Tuesday, December 4, 2012
Wisconsin needs to hire one of its own
By Adam Rittenberg
Bret Bielema didn't start his career at Wisconsin, but he appeared to feel right at home in Badger Land.
He had good and sometimes great teams. He had a great boss in athletic director Barry Alvarez, who handpicked Bielema as his coaching successor after the 2005 season. He made pretty good coin ($2.6 million). He seemingly had much more job security than most major-conference coaches. As long as Alvarez was around, Bielema was safe. He talked before this season about the promise of the 2013 squad.
But he evidently didn't have enough resources to keep him in Madison. Why else would he leave such a good situation? He'll also inherit much better facilities and more money to hire top assistants.
If asked, might Paul Chryst be willing to return to Wisconsin?
A decent portion of Wisconsin fans never fully embraced Bielema, despite his success in continuing what Alvarez had built with the Badgers. Although Alvarez played at Nebraska, he's a Badger, through and through. Alvarez is the reason the program is nationally relevant. Bielema never achieved that status despite winning 12 games his first season, as well as three consecutive Big Ten titles. Badgers fans never truly felt Bielema was one of them. His in-game coaching was questioned, especially after the 2012 Rose Bowl.
Bielema's surprising exit, on the heels of Wisconsin's dominating performance in the Big Ten championship game, leaves Alvarez scrambling to find the Badgers' next coach. He'd be wise to hire one of Wisconsin's own.
Alvarez could pull a Bill Snyder and reinstate himself as head coach. Crazier things have happened, and although Alvarez, who turns 66 on Dec. 30, seems more than content in his current role, he still loves the game.
A much likelier approach would be to bring Paul Chryst home.
Chryst grew up in Madison, played for Wisconsin, coached the Badgers' tight ends in 2002 and returned in 2005 as the team's co-offensive coordinator. He moved into the permanent coordinator role in 2006, which he occupied until becoming Pitt's head coach following the 2011 season. Chryst led record-setting Wisconsin offenses in 2010 and 2011 and had been coveted for several jobs before taking the one at Pitt.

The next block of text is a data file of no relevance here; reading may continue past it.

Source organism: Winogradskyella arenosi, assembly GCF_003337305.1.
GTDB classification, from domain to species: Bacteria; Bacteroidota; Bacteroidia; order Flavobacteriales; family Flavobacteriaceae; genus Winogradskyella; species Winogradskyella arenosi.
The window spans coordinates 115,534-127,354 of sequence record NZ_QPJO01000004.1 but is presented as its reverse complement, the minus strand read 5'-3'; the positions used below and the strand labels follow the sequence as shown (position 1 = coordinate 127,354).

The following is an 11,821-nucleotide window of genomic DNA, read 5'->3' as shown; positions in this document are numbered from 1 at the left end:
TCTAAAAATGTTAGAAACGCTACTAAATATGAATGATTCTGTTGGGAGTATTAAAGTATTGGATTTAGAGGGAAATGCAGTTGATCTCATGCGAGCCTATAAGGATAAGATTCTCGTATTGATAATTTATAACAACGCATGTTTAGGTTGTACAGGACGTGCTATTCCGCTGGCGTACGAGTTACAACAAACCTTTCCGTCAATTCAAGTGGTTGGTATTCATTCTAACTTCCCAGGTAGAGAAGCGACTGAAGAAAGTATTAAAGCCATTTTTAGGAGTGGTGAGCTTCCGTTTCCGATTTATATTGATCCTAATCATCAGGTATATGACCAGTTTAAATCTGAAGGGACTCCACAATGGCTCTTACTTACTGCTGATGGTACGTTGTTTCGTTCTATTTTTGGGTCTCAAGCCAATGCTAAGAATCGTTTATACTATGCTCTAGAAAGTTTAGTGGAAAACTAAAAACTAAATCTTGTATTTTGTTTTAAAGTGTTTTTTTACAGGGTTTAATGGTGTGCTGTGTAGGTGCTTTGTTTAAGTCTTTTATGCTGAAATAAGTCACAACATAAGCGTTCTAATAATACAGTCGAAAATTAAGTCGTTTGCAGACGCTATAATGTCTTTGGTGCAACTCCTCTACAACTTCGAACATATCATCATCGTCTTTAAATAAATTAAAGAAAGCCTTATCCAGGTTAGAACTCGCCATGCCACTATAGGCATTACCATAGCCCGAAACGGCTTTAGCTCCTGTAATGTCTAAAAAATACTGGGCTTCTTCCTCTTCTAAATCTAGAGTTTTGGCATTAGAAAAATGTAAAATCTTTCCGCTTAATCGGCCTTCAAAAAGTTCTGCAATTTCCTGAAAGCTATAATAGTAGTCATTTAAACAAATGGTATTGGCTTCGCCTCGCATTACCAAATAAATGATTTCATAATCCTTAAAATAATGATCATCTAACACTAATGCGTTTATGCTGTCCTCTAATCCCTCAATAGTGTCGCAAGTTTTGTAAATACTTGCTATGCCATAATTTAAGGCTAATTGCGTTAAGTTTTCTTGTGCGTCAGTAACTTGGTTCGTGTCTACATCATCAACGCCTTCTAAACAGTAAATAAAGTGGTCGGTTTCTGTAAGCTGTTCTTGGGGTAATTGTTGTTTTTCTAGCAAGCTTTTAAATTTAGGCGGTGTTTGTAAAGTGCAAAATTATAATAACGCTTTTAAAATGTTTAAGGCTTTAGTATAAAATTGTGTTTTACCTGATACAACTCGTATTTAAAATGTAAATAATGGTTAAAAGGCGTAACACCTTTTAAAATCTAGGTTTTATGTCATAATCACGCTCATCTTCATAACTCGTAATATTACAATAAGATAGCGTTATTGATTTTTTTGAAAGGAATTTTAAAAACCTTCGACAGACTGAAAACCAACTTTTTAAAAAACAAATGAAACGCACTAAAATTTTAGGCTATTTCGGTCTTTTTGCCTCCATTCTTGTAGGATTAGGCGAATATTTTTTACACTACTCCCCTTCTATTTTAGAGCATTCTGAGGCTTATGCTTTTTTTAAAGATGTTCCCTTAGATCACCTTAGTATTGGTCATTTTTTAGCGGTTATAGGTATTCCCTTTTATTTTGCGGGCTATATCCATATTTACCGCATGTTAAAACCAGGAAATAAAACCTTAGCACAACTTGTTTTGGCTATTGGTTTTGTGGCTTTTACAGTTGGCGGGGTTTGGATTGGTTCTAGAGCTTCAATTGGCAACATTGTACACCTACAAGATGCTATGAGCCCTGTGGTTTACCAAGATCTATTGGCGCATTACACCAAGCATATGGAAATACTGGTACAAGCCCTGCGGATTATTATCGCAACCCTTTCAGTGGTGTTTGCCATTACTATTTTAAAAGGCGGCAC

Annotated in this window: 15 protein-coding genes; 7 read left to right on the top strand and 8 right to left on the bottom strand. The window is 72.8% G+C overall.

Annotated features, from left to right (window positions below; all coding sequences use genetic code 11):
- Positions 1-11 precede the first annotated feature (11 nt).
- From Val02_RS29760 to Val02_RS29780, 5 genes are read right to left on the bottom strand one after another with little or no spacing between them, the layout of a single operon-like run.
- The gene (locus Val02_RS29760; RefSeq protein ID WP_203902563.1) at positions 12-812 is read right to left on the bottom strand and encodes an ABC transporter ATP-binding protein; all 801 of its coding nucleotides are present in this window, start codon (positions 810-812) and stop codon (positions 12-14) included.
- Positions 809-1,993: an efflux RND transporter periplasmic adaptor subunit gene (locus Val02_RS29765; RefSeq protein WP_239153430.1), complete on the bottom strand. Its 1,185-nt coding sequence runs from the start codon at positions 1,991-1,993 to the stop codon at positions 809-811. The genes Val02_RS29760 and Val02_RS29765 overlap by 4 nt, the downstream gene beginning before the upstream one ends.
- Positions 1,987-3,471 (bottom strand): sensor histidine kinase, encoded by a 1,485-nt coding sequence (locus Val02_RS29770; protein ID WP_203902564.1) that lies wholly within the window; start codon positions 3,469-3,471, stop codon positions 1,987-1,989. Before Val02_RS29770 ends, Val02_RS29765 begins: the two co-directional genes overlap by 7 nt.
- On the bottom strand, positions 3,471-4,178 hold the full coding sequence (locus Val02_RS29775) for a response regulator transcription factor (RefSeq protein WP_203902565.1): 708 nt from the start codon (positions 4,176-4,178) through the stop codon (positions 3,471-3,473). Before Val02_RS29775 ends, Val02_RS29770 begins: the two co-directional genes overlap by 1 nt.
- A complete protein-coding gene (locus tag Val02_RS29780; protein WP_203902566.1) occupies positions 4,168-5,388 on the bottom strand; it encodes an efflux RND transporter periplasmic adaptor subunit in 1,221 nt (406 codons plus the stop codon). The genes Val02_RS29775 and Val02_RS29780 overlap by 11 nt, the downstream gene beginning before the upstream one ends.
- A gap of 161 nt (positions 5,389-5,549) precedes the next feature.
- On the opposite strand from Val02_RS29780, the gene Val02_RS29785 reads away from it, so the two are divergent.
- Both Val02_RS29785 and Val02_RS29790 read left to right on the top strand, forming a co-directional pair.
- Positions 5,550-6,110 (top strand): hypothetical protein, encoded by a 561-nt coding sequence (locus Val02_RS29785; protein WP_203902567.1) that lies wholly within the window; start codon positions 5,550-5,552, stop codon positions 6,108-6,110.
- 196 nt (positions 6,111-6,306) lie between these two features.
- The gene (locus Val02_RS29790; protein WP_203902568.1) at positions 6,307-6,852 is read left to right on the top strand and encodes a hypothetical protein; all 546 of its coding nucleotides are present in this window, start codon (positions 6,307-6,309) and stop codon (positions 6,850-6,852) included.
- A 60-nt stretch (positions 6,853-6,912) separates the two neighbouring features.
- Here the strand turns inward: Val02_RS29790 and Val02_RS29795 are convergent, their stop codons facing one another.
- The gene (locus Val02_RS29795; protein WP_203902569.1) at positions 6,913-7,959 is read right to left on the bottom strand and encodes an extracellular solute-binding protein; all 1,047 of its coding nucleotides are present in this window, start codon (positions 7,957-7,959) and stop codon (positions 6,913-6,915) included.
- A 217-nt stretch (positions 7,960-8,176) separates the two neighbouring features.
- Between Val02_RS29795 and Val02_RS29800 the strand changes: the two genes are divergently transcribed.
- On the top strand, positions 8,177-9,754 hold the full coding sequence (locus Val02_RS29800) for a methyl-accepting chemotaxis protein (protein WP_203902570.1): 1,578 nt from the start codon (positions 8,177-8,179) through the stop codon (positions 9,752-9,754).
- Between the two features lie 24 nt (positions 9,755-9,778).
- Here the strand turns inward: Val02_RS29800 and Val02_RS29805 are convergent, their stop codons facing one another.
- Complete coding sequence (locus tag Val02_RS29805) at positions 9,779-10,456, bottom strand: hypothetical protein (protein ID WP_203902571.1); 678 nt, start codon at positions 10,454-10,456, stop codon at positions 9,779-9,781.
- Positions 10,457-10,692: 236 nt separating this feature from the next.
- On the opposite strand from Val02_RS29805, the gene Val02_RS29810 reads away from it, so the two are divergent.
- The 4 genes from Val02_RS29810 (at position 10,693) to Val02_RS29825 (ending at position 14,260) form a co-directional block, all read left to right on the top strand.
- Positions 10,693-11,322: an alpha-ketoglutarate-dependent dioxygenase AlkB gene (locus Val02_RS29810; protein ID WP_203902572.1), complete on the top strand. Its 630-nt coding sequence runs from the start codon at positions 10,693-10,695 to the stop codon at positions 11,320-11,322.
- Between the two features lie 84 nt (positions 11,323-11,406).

The loyalty questions (fair or unfair) that sometimes surfaced among fans with Bielema likely wouldn't be there with Chryst. He knows the program, knows the town and knows the fan base. He makes a lot of sense.
Darrell Bevell's name also will come up. Bevell played quarterback for Alvarez and led Wisconsin to a Rose Bowl championship after the 1993 season. Although he started his career in the college ranks, he has been in the NFL since 2000 and serves as the Seattle Seahawks' offensive coordinator. Like Chryst, he has Wisconsin roots and would make a lot of sense.
Would Dave Doeren take Alvarez's call? Doeren, the former Badgers defensive coordinator under Bielema, accepted NC State's head-coaching job on Saturday, hours after winning his second straight MAC championship at Northern Illinois. Although Doeren's Wisconsin ties aren't as strong as Chryst's, he has spent much of his career in the Midwest.
It's a tough day for Wisconsin, which enjoyed stability and success under Alvarez and saw it continue with Bielema. The Badgers' program is a lot closer to Ohio State's and Michigan's than it is to the middle of the pack in the Big Ten. To see a coach leave for a good but not great SEC job can't be easy.
Wisconsin needs to decide what it wants to be. It'll soon have an upgraded athletic facility. Will there be additional resources to attract top assistants? Bielema lost six, including Chryst, after the 2011 season. So there had better be. The challenges in recruiting always will be there, but Wisconsin has found ways to overcome them with player development.
This is a very good program that shouldn't be viewed as a stepping stone, especially to a place like Arkansas.
Alvarez needs to hire someone who sees Wisconsin as a potential destination job.